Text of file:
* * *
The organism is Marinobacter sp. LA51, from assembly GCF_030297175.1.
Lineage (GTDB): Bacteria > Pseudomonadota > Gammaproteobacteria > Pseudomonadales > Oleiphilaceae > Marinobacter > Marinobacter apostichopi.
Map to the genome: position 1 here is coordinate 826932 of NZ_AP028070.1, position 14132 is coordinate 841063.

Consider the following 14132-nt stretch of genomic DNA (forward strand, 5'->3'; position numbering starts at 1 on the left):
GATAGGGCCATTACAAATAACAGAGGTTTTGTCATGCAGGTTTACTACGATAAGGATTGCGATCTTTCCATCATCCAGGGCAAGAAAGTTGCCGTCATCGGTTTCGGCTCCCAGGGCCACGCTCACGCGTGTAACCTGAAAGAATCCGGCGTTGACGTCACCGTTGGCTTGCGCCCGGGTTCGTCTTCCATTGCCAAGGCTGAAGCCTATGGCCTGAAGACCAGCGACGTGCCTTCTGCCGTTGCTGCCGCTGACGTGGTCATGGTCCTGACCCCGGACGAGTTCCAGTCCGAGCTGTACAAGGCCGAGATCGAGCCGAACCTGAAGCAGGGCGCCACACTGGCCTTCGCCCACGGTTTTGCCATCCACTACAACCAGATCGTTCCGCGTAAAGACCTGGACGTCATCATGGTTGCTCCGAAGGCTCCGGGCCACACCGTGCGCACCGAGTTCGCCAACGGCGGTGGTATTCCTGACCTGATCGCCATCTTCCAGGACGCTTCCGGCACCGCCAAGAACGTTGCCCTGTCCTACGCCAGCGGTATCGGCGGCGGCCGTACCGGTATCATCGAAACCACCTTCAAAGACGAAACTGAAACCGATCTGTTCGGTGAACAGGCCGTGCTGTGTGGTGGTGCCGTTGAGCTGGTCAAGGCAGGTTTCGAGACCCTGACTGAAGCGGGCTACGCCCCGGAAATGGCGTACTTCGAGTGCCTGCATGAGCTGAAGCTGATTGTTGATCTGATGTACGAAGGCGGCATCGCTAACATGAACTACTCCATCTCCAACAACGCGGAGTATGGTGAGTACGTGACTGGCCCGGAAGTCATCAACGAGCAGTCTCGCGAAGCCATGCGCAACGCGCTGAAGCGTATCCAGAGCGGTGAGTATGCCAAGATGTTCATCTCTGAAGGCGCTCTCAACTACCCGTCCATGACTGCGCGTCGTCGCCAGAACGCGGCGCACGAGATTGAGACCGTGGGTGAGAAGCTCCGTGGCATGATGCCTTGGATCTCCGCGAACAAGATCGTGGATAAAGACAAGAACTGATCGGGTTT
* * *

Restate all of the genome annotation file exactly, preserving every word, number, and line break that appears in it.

The organism is Marinobacter sp. LA51, from assembly GCF_030297175.1.
Lineage (GTDB): Bacteria > Pseudomonadota > Gammaproteobacteria > Pseudomonadales > Oleiphilaceae > Marinobacter > Marinobacter apostichopi.
Map to the genome: position 1 here is coordinate 826932 of NZ_AP028070.1, position 14132 is coordinate 841063.

Consider the following 14132-nt stretch of genomic DNA (forward strand, 5'->3'; position numbering starts at 1 on the left):
GATAGGGCCATTACAAATAACAGAGGTTTTGTCATGCAGGTTTACTACGATAAGGATTGCGATCTTTCCATCATCCAGGGCAAGAAAGTTGCCGTCATCGGTTTCGGCTCCCAGGGCCACGCTCACGCGTGTAACCTGAAAGAATCCGGCGTTGACGTCACCGTTGGCTTGCGCCCGGGTTCGTCTTCCATTGCCAAGGCTGAAGCCTATGGCCTGAAGACCAGCGACGTGCCTTCTGCCGTTGCTGCCGCTGACGTGGTCATGGTCCTGACCCCGGACGAGTTCCAGTCCGAGCTGTACAAGGCCGAGATCGAGCCGAACCTGAAGCAGGGCGCCACACTGGCCTTCGCCCACGGTTTTGCCATCCACTACAACCAGATCGTTCCGCGTAAAGACCTGGACGTCATCATGGTTGCTCCGAAGGCTCCGGGCCACACCGTGCGCACCGAGTTCGCCAACGGCGGTGGTATTCCTGACCTGATCGCCATCTTCCAGGACGCTTCCGGCACCGCCAAGAACGTTGCCCTGTCCTACGCCAGCGGTATCGGCGGCGGCCGTACCGGTATCATCGAAACCACCTTCAAAGACGAAACTGAAACCGATCTGTTCGGTGAACAGGCCGTGCTGTGTGGTGGTGCCGTTGAGCTGGTCAAGGCAGGTTTCGAGACCCTGACTGAAGCGGGCTACGCCCCGGAAATGGCGTACTTCGAGTGCCTGCATGAGCTGAAGCTGATTGTTGATCTGATGTACGAAGGCGGCATCGCTAACATGAACTACTCCATCTCCAACAACGCGGAGTATGGTGAGTACGTGACTGGCCCGGAAGTCATCAACGAGCAGTCTCGCGAAGCCATGCGCAACGCGCTGAAGCGTATCCAGAGCGGTGAGTATGCCAAGATGTTCATCTCTGAAGGCGCTCTCAACTACCCGTCCATGACTGCGCGTCGTCGCCAGAACGCGGCGCACGAGATTGAGACCGTGGGTGAGAAGCTCCGTGGCATGATGCCTTGGATCTCCGCGAACAAGATCGTGGATAAAGACAAGAACTGATCGGGTTT